Furthermore, there is no "error 1603" returned via the LabTech plug-in interface - there is simply an error message "Failed to download Malwarebyts Anti-Exploit installation file" - it doesn't even manage to spell "Malwarebytes" correctly.

I'm not dismissing the fact that DISM MAY (but not always) be needed to enable .NET 3.5 on a post-Win7 computer, but as I noted in my previous post, every reasonable effort to enable it or install it should be made by the installer first. I supplied links to the Microsoft MSDN documentation on how to do this programmatically in my previous post, but I suspect that you are probably already using a commercial installation back-end product that allows this functionality. Failing that, there should be some reasonable error message returned to indicate that the absence of .NET 3.5 is indeed the problem instead of some misleading message indicating a failure to download the installation file.

Please pass this information along to your DEVELOPERS so they can make the installer perform in a reasonable way, as MOST other software installers already do with their software.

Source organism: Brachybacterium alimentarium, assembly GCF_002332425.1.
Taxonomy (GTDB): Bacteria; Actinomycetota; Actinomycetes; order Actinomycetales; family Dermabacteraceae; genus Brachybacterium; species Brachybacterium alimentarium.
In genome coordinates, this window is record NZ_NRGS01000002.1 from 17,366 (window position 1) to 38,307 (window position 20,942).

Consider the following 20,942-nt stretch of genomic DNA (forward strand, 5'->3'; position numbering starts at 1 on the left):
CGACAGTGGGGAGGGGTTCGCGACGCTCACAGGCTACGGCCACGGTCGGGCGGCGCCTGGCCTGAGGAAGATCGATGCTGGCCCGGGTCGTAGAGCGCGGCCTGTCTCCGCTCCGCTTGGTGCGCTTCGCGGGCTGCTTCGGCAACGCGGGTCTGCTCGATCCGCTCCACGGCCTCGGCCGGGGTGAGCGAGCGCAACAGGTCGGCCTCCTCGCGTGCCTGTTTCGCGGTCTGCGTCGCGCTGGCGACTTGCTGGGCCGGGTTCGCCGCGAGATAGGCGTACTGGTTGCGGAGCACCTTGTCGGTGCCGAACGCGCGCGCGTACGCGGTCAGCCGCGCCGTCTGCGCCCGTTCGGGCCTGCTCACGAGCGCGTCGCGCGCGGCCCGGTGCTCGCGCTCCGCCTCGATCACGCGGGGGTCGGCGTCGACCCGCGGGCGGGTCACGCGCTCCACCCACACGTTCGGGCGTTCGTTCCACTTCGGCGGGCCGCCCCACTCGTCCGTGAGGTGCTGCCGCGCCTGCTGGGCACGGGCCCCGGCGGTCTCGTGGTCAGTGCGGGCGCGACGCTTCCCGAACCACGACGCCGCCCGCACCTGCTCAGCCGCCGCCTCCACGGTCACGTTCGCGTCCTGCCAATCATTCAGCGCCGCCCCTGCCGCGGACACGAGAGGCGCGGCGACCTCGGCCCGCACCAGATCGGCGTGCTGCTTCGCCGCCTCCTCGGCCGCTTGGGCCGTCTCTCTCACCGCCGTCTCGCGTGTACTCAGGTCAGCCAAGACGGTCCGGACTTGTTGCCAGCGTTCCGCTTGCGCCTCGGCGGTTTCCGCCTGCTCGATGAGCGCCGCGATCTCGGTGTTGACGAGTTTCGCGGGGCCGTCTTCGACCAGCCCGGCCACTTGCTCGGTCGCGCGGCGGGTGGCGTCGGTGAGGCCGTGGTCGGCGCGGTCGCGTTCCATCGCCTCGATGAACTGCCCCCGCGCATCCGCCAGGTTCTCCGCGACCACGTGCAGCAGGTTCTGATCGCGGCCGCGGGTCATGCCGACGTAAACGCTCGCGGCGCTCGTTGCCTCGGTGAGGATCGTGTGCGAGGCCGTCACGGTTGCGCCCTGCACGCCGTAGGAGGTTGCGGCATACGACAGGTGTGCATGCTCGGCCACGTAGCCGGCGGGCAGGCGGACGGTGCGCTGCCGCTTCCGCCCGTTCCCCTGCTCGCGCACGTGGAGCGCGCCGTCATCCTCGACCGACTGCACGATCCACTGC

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  • Staff

I have done nothing to your thread or post except to answer you. If you check your inno setup log area in Windows, you are sure to find the installation logs identifying the exact failure, which is highly likely to be 1603. The Labtech message is not at all verbose to what's actually happening. If you would like to have a case elevated to the development team, you will need to open a support ticket at corporate-support@malwarebytes.com, otherwise all support requests for partner applications must be done through that partner.

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On 1/31/2017 at 7:43 PM, djacobson said:

I have done nothing to your thread or post except to answer you. If you check your inno setup log area in Windows, you are sure to find the installation logs identifying the exact failure, which is highly likely to be 1603. The Labtech message is not at all verbose to what's actually happening. If you would like to have a case elevated to the development team, you will need to open a support ticket at corporate-support@malwarebytes.com, otherwise all support requests for partner applications must be done through that partner.

I originally replied to another thread with the same name (there are now 2 on this message board). My post showed as a reply for a few hours, then suddenly there was this new thread.

The "Labtech message" you refer to is produced by the plug-in, which Malwarebytes authored; thus, my request to Malwarebytes for a more meaningful error message. For what it's worth, I've already notified LabTech about this too.